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How does Induction make sense? How does it work?
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File: Induction.png (3 KB, 313x115) Image search: [iqdb] [SauceNao] [Google]
Induction.png
3 KB, 313x115
I somewhat get the gist of it:

1. You take a base case and prove that what you try to claim holds for this base case (usually index 1)
2. In the induction step you use a hypothesis as premise (that your claim holds for n)
3. You prove that it also holds for n+1 and therefore for all numbers

But I don't get...
a) the logic behind "let's just assume it counts for all numbers till an arbitrarily chosen index n" and if the claim holds there, it therefore must be true for all numbers following after that.

If I take a sample of 1 to n bunnies to see which of them are white for example, by induction logic, all bunnies must therefore be white?

b) the induction step. Take the first exercise in the pic for example.

Base case n=1:
On the left side: 1 (only 1 summand)
On the right side: 1(1+1)/2 = 1

Induction step:
Sum from i=1 to n+1 of (i)
= Sum from i=1 to n of (i) + (n+1)

^Why is this equation correct?
For n=3 for example, the sum from index 1 to 3+1 aka n+1 equals 20 (1+3+6+10).
But then why is this the same as the sum of
index 1 to 3 plus (n+1)?
That would be: 14 (1+3+6 + (3+1))
>>
File: example1.png (6 KB, 777x127) Image search: [iqdb] [SauceNao] [Google]
example1.png
6 KB, 777x127
>>51612
This is the equation I am referring to in b)
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>>51612
By induction you check if some formula is true by essentially chuging in all consecutive numbers.

You start with n=1 or 0 and then check next numbers. It's somewhat like recurrence where each step is dependant on the previous one.
If every bunny from 1 to n is white and you can show that this implies that n+1st bunny is white as well then all bunnies are white. Note that this is different from what you said.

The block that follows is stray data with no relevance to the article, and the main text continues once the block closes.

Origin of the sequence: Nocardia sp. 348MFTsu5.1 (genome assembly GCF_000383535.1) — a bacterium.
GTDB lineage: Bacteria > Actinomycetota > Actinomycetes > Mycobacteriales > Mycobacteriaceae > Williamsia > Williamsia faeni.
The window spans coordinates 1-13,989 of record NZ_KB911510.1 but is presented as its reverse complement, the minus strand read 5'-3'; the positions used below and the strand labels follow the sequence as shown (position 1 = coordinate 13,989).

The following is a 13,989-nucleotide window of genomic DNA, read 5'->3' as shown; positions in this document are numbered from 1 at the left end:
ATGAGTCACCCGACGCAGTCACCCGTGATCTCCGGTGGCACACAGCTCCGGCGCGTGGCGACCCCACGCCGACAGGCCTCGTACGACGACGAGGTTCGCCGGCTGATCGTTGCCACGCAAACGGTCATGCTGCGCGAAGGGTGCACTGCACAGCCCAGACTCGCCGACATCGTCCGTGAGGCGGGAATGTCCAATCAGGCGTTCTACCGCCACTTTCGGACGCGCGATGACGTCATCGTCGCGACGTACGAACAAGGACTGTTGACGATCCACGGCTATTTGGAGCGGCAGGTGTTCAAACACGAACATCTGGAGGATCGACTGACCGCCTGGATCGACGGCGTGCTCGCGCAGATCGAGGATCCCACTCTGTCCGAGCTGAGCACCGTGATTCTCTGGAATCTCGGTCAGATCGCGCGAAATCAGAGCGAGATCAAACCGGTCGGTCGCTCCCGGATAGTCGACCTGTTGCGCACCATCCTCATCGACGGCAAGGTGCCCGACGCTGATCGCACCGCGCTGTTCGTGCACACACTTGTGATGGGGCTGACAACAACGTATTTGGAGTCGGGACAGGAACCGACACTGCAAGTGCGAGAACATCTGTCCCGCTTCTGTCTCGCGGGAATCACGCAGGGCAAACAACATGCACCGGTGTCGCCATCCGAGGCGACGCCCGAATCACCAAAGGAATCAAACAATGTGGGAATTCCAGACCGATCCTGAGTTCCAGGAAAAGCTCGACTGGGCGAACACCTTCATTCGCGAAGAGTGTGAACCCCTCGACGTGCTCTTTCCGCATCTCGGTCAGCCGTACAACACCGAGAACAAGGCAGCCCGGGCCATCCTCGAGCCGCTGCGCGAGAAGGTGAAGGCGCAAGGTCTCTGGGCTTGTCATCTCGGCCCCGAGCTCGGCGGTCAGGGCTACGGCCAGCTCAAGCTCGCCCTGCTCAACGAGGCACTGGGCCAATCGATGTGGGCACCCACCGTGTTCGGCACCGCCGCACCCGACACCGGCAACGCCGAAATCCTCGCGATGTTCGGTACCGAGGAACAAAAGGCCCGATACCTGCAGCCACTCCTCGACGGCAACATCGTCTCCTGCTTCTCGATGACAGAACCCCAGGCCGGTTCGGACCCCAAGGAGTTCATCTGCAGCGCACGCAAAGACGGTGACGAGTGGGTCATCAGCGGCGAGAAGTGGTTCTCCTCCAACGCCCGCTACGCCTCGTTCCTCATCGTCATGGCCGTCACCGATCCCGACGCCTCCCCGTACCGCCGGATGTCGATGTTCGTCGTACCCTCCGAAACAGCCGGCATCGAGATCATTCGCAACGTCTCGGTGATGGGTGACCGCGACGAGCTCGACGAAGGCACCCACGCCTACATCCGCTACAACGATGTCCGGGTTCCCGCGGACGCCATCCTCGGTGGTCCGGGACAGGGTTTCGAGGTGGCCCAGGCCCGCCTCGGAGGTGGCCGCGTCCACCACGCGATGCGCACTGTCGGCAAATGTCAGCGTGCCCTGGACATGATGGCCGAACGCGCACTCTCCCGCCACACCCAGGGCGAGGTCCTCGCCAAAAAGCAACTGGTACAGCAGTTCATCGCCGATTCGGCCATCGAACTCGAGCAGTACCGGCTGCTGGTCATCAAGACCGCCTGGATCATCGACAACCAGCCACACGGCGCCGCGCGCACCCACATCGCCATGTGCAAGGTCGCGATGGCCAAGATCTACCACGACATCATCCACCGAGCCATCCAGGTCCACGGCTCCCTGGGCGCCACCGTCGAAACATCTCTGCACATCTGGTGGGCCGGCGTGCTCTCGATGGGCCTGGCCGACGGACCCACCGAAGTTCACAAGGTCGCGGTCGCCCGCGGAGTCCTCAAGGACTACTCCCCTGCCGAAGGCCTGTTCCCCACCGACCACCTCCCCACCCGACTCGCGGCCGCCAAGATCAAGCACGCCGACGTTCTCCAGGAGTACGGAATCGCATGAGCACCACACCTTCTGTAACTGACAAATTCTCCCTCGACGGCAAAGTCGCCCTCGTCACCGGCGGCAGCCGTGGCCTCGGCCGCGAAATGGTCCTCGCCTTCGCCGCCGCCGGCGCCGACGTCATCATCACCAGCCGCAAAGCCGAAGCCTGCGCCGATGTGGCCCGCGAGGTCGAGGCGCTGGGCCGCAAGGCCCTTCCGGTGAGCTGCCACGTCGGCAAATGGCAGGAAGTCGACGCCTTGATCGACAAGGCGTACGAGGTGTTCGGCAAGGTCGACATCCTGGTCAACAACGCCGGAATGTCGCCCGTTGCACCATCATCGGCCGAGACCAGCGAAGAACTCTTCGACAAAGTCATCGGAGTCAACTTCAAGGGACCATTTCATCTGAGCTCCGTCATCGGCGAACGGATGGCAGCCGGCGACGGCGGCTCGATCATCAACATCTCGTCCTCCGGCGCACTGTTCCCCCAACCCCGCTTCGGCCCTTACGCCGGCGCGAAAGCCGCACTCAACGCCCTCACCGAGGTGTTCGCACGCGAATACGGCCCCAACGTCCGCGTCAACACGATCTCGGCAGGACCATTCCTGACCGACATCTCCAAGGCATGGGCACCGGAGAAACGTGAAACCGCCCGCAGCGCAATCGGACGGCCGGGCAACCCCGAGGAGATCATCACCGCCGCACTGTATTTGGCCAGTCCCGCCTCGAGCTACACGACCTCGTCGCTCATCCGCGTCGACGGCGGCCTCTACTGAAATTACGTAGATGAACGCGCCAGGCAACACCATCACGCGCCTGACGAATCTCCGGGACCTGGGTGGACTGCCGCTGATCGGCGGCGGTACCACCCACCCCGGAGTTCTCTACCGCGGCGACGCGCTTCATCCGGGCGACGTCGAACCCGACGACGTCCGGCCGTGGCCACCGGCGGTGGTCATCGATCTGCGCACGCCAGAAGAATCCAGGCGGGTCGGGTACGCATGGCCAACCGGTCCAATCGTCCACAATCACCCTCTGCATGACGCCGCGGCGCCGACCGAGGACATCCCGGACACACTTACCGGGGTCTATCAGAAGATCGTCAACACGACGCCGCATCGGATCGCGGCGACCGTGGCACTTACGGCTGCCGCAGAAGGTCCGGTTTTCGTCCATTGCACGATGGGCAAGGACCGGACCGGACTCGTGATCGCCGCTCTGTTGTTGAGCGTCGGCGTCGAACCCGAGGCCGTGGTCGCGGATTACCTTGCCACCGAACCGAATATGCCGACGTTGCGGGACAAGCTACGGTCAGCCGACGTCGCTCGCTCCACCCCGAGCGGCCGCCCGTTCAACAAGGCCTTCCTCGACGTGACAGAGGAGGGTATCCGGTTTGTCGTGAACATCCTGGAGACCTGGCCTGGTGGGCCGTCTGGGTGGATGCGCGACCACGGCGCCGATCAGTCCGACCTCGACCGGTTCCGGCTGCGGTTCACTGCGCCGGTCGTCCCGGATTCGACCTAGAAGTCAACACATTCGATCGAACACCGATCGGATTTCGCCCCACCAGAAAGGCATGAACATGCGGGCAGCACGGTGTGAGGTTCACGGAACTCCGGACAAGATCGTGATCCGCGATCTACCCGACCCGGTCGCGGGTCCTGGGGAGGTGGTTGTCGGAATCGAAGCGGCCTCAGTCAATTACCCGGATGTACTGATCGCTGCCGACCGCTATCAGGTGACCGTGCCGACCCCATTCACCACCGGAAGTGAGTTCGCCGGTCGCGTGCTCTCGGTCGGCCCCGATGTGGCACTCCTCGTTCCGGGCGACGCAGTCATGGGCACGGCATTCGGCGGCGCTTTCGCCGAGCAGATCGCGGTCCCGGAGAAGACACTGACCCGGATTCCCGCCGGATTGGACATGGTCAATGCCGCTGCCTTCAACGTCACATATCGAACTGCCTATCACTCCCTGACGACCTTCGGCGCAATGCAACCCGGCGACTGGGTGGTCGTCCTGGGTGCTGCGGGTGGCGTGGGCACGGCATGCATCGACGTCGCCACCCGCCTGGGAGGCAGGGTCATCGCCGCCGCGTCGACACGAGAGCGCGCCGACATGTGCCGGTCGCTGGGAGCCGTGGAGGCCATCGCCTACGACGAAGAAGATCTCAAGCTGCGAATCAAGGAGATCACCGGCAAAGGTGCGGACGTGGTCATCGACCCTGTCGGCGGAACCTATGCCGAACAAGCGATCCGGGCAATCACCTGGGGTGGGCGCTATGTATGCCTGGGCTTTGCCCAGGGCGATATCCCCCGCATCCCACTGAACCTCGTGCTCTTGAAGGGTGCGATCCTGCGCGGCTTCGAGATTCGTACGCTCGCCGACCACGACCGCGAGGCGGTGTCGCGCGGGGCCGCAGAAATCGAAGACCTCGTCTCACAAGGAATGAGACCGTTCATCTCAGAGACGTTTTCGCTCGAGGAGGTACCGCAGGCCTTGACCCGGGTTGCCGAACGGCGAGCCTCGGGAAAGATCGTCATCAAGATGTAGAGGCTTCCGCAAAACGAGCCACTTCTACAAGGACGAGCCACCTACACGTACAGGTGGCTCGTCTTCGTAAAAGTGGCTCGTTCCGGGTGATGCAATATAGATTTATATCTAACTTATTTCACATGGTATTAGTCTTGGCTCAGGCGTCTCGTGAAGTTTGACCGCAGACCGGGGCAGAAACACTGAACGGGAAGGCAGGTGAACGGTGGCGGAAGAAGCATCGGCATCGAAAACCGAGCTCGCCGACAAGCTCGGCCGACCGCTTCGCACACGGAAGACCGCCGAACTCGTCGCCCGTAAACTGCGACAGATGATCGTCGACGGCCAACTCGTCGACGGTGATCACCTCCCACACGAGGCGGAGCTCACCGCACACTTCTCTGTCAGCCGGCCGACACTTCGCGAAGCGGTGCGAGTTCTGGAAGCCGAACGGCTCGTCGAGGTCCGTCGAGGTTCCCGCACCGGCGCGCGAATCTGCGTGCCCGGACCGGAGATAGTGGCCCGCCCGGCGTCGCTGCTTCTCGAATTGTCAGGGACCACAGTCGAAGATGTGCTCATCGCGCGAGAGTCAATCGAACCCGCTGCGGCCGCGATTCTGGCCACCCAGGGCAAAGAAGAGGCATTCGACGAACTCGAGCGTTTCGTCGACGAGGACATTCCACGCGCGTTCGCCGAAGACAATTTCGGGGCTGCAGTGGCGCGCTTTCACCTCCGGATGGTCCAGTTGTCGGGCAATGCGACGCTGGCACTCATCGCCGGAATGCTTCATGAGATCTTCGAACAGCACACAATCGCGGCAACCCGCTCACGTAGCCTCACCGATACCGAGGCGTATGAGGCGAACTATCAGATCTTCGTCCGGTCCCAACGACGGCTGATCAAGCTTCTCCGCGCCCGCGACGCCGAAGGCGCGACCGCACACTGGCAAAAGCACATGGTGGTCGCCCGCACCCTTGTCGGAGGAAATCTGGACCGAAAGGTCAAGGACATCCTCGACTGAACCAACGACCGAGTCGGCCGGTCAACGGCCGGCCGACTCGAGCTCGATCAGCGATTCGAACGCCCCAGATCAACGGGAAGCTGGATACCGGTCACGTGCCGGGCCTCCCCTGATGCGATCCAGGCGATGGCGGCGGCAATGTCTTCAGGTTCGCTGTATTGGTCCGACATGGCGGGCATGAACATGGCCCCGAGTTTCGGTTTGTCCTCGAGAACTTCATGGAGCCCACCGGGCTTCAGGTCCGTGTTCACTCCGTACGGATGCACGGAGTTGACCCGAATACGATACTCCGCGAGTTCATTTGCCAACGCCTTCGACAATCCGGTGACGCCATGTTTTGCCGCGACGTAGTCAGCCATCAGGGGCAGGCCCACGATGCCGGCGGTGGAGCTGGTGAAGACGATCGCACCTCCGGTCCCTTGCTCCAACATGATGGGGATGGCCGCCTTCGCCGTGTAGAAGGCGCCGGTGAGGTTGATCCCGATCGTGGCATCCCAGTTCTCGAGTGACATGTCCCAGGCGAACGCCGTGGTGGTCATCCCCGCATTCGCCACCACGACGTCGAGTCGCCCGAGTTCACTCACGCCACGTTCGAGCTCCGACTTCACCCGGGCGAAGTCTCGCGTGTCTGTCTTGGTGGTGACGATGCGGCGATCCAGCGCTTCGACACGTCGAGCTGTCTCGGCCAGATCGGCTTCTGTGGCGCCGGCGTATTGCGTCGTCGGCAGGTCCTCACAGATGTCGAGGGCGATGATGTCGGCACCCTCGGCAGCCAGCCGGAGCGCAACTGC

1+2+...+n+n+1=(1+2+...+n)+n+1

And you use induction basis to sum in parentheses.
>>
>>51624
That makes more sense then.

And the n+1 is like a reference of the index spot then and not the chosen value for n?
>>
>>51630
In this case it's both
>>
>>51633
thanks a lot for the help
>>
>>51635
To be even more clear, in the induction step you prove:

If X holds for n then X holds for n+1 for an ARBITRARY n >= n0 (n0 ist the base case, usually 1).

You know that X hold for 1 (base case). Then the induction step says that X holds for 1+1 = 2. Then the induction step says that X holds for 2+1 = 3, and so on, ad infinitum.

The last step (the "and so on" part, that X holds for any natural number n>=n0) is actually an axiom.

----

In your example the base case is trivial.

In the induction step you assume that the claim holds for n:

Sum from i=1 to n of (i) = n (n+1)/2

In the proof of the implication you need to find where to apply this part. In such examples (sums or products up to n where n is the variable used in the induction) you simply move the highest summand / factor outside of the sum / product:

Sum from i=1 to n+1 of (i)
= Sum from i=1 to n of (i) + (n+1)

Note that (n+1) is the summand for i=n+1, that may be a little misleading.

Now you can use the induction hypothesis and replace the sum as in your pic >>51614
>>
>>51612
Second example:

n=1:
sum for i from 1 to 1 of i^2 = 1^2 = 1
1(1+1)(2+1)/6 = 1

Induction step:

Assume that for an arbitrary n,
sum for i from 1 to n of i^2 = n(n+1)(2n+1)/6

Then s = sum for i from 1 to n+1 of i^2 = sum for i from 1 to n of i^2 + (n+1)^2

Now you use the assumption and replace the sum

s = n(n+1)(2n+1)/6 + (n+1)^2

You need to prove that s = (n+1)(n+1+1)(2(n+1)+1)/6 = (n+1)(n+2)(2n+3)/6 by doing basic operations.

s = n(n+1)(2n+1)/6 + (n+1)^2
= ((n+1)/6)( n(2n+1) + 6(n+1) )
= ((n+1)/6)( 2n^2 + 7n + 6 )
= (n+1)(n+2)(2n+3)/6 qed
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